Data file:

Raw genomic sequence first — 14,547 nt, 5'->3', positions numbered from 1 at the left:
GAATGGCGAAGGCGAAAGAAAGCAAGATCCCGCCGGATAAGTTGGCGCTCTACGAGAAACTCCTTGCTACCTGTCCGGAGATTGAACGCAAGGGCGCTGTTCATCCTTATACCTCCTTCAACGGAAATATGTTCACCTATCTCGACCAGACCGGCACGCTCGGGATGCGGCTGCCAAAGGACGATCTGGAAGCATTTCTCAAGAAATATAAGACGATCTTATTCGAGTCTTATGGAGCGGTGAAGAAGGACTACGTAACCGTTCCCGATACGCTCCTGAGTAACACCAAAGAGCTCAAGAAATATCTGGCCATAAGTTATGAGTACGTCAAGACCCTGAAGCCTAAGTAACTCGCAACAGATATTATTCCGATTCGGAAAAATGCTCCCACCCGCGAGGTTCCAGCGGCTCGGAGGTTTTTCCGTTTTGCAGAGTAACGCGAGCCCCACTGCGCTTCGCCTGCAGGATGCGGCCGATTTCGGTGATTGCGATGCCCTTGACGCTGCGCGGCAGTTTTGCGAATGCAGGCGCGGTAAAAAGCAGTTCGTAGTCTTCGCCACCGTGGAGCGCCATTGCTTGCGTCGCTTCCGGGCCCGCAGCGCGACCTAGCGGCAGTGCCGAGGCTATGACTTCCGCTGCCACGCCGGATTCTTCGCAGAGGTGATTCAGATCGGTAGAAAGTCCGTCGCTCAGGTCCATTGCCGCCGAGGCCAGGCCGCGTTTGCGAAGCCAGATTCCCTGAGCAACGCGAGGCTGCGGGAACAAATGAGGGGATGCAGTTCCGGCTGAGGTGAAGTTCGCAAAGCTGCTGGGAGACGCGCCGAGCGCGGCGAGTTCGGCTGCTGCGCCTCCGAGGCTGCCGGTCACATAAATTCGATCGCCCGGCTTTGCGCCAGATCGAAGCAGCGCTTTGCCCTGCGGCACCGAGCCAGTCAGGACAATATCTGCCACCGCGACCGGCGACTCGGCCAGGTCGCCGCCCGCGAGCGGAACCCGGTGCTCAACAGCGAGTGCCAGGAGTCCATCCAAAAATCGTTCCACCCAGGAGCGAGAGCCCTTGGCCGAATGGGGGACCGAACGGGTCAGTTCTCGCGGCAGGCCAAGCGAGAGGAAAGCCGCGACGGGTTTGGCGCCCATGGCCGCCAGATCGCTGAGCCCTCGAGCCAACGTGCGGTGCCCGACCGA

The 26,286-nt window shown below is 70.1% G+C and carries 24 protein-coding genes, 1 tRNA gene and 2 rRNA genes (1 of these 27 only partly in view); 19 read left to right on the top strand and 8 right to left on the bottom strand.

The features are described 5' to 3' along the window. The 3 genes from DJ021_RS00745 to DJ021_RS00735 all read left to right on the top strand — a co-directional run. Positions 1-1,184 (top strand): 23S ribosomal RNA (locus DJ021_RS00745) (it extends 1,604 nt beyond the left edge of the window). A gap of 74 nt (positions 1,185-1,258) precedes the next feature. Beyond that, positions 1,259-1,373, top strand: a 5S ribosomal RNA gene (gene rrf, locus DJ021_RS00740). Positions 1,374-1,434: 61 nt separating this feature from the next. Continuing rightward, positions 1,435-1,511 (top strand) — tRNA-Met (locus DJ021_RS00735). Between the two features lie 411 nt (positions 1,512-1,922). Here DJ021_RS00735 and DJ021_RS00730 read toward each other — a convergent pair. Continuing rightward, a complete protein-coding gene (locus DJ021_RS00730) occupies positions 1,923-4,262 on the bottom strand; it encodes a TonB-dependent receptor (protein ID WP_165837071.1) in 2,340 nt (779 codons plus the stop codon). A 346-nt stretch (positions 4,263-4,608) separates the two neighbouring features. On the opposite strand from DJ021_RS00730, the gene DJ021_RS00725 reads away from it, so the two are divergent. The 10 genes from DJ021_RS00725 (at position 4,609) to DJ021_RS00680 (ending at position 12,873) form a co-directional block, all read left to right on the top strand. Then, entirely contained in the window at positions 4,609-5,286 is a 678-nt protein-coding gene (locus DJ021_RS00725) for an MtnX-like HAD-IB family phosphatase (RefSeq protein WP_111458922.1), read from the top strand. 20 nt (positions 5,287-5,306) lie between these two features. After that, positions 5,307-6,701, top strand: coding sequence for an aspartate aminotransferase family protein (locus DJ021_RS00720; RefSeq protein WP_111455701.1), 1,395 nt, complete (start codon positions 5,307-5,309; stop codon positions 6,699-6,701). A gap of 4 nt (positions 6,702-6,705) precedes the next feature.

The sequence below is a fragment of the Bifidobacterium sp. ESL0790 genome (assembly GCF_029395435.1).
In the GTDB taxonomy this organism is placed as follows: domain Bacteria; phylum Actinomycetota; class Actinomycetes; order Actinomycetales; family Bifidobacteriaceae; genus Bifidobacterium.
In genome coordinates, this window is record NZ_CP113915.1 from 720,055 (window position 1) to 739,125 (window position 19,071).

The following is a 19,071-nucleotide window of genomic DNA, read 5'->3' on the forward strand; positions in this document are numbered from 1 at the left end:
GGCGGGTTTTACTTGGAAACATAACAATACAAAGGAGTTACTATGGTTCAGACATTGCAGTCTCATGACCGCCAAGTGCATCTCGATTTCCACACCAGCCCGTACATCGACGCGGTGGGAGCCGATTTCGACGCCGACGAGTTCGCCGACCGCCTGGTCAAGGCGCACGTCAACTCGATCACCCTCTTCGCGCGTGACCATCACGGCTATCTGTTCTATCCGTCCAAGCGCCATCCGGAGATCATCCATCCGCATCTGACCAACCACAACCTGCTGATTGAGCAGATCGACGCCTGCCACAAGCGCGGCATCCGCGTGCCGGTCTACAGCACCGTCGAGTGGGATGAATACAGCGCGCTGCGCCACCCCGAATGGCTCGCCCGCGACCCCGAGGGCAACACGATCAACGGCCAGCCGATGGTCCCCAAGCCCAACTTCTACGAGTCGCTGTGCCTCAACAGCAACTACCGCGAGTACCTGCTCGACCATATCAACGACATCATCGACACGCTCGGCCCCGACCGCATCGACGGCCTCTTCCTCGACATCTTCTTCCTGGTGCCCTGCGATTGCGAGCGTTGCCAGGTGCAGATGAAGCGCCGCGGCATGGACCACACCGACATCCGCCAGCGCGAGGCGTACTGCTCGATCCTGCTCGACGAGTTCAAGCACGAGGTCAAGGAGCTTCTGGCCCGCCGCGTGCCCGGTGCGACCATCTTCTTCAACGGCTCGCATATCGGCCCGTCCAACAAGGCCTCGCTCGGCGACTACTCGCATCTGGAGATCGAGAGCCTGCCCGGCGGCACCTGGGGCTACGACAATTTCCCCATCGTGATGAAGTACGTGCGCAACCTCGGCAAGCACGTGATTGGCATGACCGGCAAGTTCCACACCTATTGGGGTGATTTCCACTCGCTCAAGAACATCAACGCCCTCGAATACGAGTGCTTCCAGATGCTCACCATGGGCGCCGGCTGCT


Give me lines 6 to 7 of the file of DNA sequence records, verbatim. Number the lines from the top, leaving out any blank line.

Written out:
In the GTDB taxonomy this organism is placed as follows: domain Bacteria; phylum Actinomycetota; class Actinomycetes; order Actinomycetales; family Bifidobacteriaceae; genus Bifidobacterium.
In genome coordinates, this window is record NZ_CP113915.1 from 720,055 (window position 1) to 739,125 (window position 19,071).